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Karl Marx



The Historical Materialism and International Relations seminar series seeks to explore and develop the multiple points of contact between Marxist theory and international relations, most broadly defined. It does so with the double aim of investigating the critical and explanatory potentials of Marxism in the domain of international relations, as well as to probe what an engagement with ‘the international’ might contribute to Marxist theory. The seminar series is associated with the journal of Historical Materialism: Research in Critical Marxist Theory and its forthcoming ‘Historical Materialism and International Relations’ book series.

The following seminars will be given at 5 pm on Thursdays at Manor Road Building, Seminar Room C, Department of Politics and International Relations, University of Oxford. 

For further information please see:

Convener: Alexander Anievas

23 February 2012:

‘Uneven Developments, Combined: Gramsci and Trotsky on Permanent Revolution’

Peter Thomas 

Abstract: This paper will explore the different formulations of the notion of Permanent Revolution in the work of Antonio Gramsci and Leon Trotsky. Although Gramsci himself explicitly rejected Trotsky’s notion of permanent revolution as a reversion to a strategy of ‘war of movement’, he also claimed that his development of the theory of hegemony could be regarded as a contemporary form of Marx and Engels’s notion of the ‘Revolution in Permanence’. The paper will analyse the similarities and differences of the two seemingly divergent claims to inherit a central perspective of the classical Marxist tradition, and will argue that thinking the concepts of permanent and passive revolution together enables us to clarify and to make explicit dimensions that remain underdeveloped in each theorist’s respective work.

Peter Thomas is Lecturer in the History of Political Thought at Brunel University,London. He is the author of The Gramscian Moment: Philosophy, Hegemony and Marxism (Brill, 2009), and (with Juha Koivisto) Mapping Communication and Media Research: Conjunctures, Institutions, Challenges (Tampere University Press, 2010) and co-editor (with Riccardo Bellofiore and Guido Starosta) of In Marx’s Laboratory: Critical Interpretations of the Grundrisse(Brill, 2010). He has published widely on Marxist political theory and philosophy, the history of political thought and the history of philosophy.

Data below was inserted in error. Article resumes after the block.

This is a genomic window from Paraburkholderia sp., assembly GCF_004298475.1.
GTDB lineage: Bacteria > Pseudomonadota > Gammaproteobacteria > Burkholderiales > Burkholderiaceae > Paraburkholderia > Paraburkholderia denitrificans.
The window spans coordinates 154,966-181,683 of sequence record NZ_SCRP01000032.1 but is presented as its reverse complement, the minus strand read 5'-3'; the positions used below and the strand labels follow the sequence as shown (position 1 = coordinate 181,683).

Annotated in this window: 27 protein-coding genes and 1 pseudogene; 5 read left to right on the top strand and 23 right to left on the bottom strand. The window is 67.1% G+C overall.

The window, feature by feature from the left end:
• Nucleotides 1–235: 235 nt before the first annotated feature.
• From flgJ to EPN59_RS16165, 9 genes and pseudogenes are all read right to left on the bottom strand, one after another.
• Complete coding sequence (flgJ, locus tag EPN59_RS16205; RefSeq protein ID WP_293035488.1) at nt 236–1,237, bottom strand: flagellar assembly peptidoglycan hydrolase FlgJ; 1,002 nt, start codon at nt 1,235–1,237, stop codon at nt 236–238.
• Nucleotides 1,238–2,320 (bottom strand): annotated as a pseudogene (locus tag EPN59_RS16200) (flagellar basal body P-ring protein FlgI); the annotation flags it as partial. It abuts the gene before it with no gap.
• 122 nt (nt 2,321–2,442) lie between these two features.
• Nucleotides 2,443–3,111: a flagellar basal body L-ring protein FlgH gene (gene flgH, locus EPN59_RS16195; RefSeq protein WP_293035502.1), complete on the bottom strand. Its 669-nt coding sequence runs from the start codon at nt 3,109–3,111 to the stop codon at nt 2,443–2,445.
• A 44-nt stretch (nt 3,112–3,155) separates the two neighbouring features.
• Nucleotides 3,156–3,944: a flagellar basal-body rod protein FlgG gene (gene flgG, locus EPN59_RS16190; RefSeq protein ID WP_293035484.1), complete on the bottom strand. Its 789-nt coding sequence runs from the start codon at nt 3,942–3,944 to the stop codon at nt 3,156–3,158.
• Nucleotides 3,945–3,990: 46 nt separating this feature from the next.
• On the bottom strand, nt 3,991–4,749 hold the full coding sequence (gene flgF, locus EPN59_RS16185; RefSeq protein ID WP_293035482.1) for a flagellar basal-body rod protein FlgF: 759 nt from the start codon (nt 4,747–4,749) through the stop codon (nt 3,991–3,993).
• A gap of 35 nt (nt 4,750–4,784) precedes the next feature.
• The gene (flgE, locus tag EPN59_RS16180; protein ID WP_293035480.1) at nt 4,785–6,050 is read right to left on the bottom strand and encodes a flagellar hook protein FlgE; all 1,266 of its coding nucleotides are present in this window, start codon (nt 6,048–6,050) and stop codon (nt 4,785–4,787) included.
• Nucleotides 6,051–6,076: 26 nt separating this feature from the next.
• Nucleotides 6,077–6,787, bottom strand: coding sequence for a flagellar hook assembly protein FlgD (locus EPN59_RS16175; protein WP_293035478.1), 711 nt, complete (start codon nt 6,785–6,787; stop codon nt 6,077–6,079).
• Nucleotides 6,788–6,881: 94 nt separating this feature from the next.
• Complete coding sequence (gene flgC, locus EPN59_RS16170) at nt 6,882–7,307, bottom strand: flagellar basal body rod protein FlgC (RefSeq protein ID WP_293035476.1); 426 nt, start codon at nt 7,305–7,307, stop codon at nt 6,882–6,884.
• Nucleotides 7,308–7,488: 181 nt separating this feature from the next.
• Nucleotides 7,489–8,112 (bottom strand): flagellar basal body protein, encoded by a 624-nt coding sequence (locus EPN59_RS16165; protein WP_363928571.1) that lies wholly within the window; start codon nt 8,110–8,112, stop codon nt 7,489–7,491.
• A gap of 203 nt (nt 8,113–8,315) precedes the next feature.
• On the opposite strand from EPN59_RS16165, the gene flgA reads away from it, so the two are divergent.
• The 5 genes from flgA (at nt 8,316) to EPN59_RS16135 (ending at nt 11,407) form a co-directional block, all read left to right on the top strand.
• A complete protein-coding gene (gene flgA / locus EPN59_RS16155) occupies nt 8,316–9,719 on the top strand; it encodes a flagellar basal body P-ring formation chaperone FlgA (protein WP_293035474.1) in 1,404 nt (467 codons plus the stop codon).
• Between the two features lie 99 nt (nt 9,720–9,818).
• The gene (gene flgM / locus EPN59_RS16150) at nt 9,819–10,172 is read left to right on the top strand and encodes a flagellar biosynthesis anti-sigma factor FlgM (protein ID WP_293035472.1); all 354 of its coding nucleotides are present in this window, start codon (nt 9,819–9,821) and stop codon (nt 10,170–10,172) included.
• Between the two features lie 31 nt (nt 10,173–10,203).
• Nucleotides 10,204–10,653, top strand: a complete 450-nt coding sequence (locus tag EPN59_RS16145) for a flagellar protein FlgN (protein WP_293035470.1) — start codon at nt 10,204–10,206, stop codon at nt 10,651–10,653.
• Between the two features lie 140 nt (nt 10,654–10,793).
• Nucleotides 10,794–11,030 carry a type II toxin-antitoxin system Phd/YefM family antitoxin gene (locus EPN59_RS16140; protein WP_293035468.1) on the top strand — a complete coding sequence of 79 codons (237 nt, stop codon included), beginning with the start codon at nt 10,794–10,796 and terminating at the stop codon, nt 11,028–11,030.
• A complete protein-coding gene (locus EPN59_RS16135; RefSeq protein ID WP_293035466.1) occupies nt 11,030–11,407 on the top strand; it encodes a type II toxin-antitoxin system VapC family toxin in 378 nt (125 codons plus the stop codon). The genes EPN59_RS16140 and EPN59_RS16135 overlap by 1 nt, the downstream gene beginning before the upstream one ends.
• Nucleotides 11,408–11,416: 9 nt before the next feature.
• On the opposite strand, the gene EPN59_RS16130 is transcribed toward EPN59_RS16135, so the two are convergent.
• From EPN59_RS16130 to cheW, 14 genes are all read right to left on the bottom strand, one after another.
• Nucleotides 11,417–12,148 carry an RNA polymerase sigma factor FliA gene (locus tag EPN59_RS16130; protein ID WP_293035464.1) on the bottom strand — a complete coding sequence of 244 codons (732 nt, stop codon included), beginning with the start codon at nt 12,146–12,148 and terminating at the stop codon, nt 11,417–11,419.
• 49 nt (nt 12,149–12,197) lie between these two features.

1 March 2012:

‘Fatal Attraction: a critique of Carl Schmitt’s international political and legal theory’

 Benno Teschke

Abstract: The ongoing Schmitt revival has extended Carl Schmitt’s reach over the fields of international legal and political theory. Neo-Schmittians suggest that his international thought provides a new reading of the history of international law and order, which validates the explanatory power of his theoretical premises – the concept of the political, political decisionism, and concrete-order-thinking. Against this background, this article mounts a systematic reappraisal of Schmitt’s international thought in a historical perspective. The argument is that his work requires re-contextualization as the intellectual product of an ultra-intense moment in Schmitt’s friend/enemy distinction. It inscribed Hitler’s ‘spatial revolution’ into a full-scale reinterpretation ofEurope’s geopolitical history, grounded in land appropriations, which legitimized Nazi Germany’s wars of conquest. Consequently, Schmitt’s elevation of the early modern nomos as the model for civilized warfare – the ‘golden age’ of international law – against which American legal universalism can be portrayed as degenerated, is conceptually and empirically flawed. Schmitt devised a politically motivated set of theoretical premises to provide a historical counter-narrative against liberal normativism, which generated defective history. The reconstruction of this history reveals the explanatory limits of his theoretical vocabulary – friend/enemy binary, sovereignty-as-exception, nomos/universalism – for past and present analytical purposes. Schmitt’s defective analytics and problematic history compromise the standing of his work for purposes of international theory.

Benno Teschke completed his doctorate in the Department of International Relations at the London School of Economics and Political Science and is currently a Senior Lecturer in the Department of International Relations at theUniversityofSussexand a Visiting Research Fellow at the European Research Council funded ‘Research Project Europe 1815–1914’ at theUniversityofHelsinki. He is the author of The Myth of 1648: Class, Geopolitics and the Making of Modern International Relations (2003), which was awarded the Isaac Deutscher Memorial Prize. More recently, he has published in the New Left Review and in International Theory on the international thought of Carl Schmitt and is preparing a monograph on thesubject.


8 March 2012: 

‘The Bourgeois Revolution as an International Process’